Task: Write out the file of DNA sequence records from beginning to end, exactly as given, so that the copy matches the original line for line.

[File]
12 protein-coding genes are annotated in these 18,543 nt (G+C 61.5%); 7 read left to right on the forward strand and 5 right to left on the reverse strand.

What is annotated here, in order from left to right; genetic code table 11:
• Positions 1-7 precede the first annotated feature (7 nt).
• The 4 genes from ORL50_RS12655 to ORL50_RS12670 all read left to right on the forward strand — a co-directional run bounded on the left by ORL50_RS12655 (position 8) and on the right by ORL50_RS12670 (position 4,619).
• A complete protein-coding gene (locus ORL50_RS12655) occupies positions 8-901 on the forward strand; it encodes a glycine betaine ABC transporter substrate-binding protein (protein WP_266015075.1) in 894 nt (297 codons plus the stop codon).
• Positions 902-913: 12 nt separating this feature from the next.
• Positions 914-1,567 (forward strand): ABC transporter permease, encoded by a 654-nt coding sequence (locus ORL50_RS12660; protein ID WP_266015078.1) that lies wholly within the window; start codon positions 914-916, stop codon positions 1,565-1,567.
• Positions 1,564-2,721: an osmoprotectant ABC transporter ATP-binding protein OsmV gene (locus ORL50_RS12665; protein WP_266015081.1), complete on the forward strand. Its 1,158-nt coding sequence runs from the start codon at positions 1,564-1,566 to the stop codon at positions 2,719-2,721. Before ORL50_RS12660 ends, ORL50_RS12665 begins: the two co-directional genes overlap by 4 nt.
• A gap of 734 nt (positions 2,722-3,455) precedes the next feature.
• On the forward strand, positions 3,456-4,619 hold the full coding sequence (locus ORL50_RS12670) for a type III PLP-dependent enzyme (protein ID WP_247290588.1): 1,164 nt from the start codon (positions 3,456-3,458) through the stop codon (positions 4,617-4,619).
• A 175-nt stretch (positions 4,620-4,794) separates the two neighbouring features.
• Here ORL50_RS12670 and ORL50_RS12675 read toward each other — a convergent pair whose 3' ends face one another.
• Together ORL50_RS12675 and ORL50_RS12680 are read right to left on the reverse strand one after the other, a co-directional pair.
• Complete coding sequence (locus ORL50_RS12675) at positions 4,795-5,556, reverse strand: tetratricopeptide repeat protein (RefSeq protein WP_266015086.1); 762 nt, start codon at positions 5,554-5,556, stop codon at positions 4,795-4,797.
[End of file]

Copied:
12 protein-coding genes are annotated in these 18,543 nt (G+C 61.5%); 7 read left to right on the forward strand and 5 right to left on the reverse strand.

What is annotated here, in order from left to right; genetic code table 11:
• Positions 1-7 precede the first annotated feature (7 nt).
• The 4 genes from ORL50_RS12655 to ORL50_RS12670 all read left to right on the forward strand — a co-directional run bounded on the left by ORL50_RS12655 (position 8) and on the right by ORL50_RS12670 (position 4,619).
• A complete protein-coding gene (locus ORL50_RS12655) occupies positions 8-901 on the forward strand; it encodes a glycine betaine ABC transporter substrate-binding protein (protein WP_266015075.1) in 894 nt (297 codons plus the stop codon).
• Positions 902-913: 12 nt separating this feature from the next.
• Positions 914-1,567 (forward strand): ABC transporter permease, encoded by a 654-nt coding sequence (locus ORL50_RS12660; protein ID WP_266015078.1) that lies wholly within the window; start codon positions 914-916, stop codon positions 1,565-1,567.
• Positions 1,564-2,721: an osmoprotectant ABC transporter ATP-binding protein OsmV gene (locus ORL50_RS12665; protein WP_266015081.1), complete on the forward strand. Its 1,158-nt coding sequence runs from the start codon at positions 1,564-1,566 to the stop codon at positions 2,719-2,721. Before ORL50_RS12660 ends, ORL50_RS12665 begins: the two co-directional genes overlap by 4 nt.
• A gap of 734 nt (positions 2,722-3,455) precedes the next feature.
• On the forward strand, positions 3,456-4,619 hold the full coding sequence (locus ORL50_RS12670) for a type III PLP-dependent enzyme (protein ID WP_247290588.1): 1,164 nt from the start codon (positions 3,456-3,458) through the stop codon (positions 4,617-4,619).
• A 175-nt stretch (positions 4,620-4,794) separates the two neighbouring features.
• Here ORL50_RS12670 and ORL50_RS12675 read toward each other — a convergent pair whose 3' ends face one another.
• Together ORL50_RS12675 and ORL50_RS12680 are read right to left on the reverse strand one after the other, a co-directional pair.
• Complete coding sequence (locus ORL50_RS12675) at positions 4,795-5,556, reverse strand: tetratricopeptide repeat protein (RefSeq protein WP_266015086.1); 762 nt, start codon at positions 5,554-5,556, stop codon at positions 4,795-4,797.